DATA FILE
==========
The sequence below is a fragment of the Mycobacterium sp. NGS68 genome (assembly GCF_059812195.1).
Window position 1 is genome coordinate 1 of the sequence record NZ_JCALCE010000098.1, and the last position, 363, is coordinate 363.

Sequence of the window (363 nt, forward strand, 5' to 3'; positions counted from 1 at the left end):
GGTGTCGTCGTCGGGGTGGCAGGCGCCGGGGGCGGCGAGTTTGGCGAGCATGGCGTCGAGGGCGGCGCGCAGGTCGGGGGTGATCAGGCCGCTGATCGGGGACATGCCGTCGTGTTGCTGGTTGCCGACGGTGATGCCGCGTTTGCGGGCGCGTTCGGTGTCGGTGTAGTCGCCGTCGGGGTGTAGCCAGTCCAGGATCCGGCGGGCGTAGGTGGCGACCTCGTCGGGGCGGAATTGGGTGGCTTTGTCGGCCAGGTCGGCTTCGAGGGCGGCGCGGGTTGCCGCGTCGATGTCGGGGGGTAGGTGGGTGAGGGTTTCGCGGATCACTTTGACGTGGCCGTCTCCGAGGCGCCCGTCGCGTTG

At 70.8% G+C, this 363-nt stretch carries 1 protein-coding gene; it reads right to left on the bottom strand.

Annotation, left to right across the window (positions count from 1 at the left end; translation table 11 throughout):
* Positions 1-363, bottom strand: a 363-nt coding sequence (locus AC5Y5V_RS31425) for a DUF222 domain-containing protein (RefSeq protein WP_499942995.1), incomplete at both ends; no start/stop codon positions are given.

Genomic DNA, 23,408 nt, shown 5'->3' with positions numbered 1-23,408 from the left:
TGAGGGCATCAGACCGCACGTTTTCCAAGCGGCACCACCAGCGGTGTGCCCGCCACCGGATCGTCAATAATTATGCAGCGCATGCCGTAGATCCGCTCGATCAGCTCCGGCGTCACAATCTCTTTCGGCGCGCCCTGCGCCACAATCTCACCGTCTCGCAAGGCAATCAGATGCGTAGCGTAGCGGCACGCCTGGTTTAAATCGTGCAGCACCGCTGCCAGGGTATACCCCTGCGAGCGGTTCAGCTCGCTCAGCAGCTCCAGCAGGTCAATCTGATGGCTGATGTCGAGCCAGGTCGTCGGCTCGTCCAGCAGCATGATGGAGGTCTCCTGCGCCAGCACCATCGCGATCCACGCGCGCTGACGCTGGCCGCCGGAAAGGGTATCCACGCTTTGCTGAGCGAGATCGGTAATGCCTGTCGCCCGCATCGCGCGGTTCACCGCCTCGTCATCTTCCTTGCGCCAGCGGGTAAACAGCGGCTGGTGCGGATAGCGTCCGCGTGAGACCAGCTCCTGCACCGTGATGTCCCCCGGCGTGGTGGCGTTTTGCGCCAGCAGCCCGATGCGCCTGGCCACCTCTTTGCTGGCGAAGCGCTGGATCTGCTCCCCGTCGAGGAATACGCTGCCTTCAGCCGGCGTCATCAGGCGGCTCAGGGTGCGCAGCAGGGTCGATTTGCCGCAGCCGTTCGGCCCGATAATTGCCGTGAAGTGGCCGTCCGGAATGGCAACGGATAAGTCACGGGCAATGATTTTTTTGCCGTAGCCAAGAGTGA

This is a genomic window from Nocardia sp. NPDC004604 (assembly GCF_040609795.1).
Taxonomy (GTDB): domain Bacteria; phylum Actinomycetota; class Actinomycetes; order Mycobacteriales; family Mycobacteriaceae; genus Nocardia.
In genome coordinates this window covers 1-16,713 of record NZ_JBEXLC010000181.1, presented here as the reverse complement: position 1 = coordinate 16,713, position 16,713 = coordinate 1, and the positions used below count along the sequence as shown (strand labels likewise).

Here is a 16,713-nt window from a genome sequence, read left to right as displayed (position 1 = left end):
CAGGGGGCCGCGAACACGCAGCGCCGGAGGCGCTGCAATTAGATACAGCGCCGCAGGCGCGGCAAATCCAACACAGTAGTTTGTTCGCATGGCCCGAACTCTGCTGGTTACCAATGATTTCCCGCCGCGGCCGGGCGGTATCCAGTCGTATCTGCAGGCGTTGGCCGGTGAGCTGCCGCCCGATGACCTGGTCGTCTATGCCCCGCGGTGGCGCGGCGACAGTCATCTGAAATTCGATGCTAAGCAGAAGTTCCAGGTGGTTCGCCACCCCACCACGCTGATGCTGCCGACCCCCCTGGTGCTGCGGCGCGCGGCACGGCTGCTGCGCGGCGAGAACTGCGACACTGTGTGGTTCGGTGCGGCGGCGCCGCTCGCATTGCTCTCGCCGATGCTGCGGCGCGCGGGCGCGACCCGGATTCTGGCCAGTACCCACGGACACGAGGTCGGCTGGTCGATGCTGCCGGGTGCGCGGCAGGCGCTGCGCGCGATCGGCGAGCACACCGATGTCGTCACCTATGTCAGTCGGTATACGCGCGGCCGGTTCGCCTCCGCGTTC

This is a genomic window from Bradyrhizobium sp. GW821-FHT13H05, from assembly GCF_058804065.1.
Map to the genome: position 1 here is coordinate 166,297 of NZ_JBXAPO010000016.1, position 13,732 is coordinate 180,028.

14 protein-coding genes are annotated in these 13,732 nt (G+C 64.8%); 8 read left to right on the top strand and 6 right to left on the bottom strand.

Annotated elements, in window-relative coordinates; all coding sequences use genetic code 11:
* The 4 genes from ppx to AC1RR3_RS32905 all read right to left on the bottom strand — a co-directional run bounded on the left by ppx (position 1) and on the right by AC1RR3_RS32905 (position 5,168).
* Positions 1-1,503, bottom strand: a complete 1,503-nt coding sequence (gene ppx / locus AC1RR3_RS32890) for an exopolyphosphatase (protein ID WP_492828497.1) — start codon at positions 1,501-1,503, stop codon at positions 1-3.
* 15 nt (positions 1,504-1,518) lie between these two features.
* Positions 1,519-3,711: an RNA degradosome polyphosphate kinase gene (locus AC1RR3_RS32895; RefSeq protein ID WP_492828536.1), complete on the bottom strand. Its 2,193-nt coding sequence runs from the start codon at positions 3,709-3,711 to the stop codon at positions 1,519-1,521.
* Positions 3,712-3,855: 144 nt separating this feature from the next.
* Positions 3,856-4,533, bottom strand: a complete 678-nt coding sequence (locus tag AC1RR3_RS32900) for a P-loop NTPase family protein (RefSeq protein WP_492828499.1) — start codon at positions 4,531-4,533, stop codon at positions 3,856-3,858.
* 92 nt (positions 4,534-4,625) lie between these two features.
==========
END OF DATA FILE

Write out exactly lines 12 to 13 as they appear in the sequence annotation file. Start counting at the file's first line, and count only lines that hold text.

In genome coordinates this window covers 1-16,713 of record NZ_JBEXLC010000181.1, presented here as the reverse complement: position 1 = coordinate 16,713, position 16,713 = coordinate 1, and the positions used below count along the sequence as shown (strand labels likewise).

Here is a 16,713-nt window from a genome sequence, read left to right as displayed (position 1 = left end):